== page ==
photos by Scott Henrichsen
Buff, musclely, good looking and young are what define this new pop-classical gay band known as Well-Strung. There looks are not the only asset this chamber group has, which include the four hunks Edmund Bagnell (first violin), Christopher Marchant (second violin), Daniel Shevlin (cello) and Trevor Wadleigh (viola). They’ve got talent which transforms into fun, theatrical and hilarious gay act.
If they hadn’t come up with this new concept, who knows where would they be? Bagnell and Shevlin were classically trained. Mr. Marchant, who reveals himself to have been a skinny geek who transformed himself into a guitar-playing hunk. With their combined talents this gay singing group is unique in their approach.
As a classical ensemble, this quartet is about more than musical perfection. This is a slick choreographed musical comedy act that ties together well-known classical music with the music pop icons like Britney Spears, Pink, Rihanna, Lady Gaga and Keisha. They tell their stories in between, while playing and flirting with each other and with the audience, discreetly. The final result is not a classical concert, but a high-class cabaret performance full of fun moments. Well-Strung is charming, even when their jokes feel canned.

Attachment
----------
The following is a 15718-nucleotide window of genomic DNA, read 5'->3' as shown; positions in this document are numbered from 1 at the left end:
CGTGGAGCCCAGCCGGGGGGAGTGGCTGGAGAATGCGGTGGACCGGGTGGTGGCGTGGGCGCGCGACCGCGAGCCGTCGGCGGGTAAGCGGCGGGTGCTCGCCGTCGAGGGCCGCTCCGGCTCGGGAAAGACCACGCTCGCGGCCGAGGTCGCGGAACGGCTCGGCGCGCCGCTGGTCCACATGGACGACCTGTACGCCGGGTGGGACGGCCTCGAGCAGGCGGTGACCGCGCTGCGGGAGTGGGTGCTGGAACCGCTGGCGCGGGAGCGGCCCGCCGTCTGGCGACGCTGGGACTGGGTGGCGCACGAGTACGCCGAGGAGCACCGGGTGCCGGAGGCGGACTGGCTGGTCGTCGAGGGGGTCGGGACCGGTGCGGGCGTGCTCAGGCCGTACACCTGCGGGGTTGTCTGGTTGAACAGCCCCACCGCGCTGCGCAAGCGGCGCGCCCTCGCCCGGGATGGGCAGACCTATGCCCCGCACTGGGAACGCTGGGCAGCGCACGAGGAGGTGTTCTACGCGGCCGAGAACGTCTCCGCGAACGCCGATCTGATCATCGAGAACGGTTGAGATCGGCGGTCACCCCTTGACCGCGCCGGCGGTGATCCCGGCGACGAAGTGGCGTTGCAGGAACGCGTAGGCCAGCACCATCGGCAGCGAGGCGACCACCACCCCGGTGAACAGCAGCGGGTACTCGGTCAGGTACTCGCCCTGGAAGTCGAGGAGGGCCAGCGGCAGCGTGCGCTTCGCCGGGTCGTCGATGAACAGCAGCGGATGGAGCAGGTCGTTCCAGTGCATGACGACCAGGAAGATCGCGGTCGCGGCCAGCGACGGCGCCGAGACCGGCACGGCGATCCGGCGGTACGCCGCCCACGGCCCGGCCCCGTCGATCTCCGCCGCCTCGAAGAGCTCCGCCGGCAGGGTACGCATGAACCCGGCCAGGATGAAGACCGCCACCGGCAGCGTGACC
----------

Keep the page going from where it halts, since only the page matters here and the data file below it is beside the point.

In one particularly adorable moment, Wadleigh reveals he spent much of his childhood idolizing Martha Stewart, while Marchant details his transformation from scrawny adolescent to buffy hunk man. The Well-Strung quartet delivers a show that is best-suited for fans of musical comedy, rather than the stodgy halls of the Lincoln Center or the Met.
Mr. Levinson and Mr. Shevlin, have done a good job at weaving classical music into pop hits which gives the show its essence. The show’s director, Donna Drake, an original cast member of Broadway’s “A Chorus Line” in 1975, knows just how far she can push before the novelty wares off.
And why they are doing this? “This is the first time I’ve been able to play music as entertainment,” said Wadleigh, who had been pursuing a career in musical academia prior to joining the group. “Some people have a very serious attitude [when it comes to classical music] about protecting this ancient art, whereas we can just have fun doing it,” and fun they have on and off stage.
“I think that what really excites people about us are our interactions with each other, something they’re not used to seeing, and what physicality that goes on in between the four players” adds Shevlin.
As music styles change our culture continuously,the most important thing is to have something different and unique as the famous stripper Gypsy once said “You gotta have a gimmick,” and a gimmick is something this singing gay quartet for sure has in spades.
Well-Strung will be performing at Center on Halsted in Chicago on Friday-Saturday, October 18 & 19, 2013. For information visit www.well-strung.com.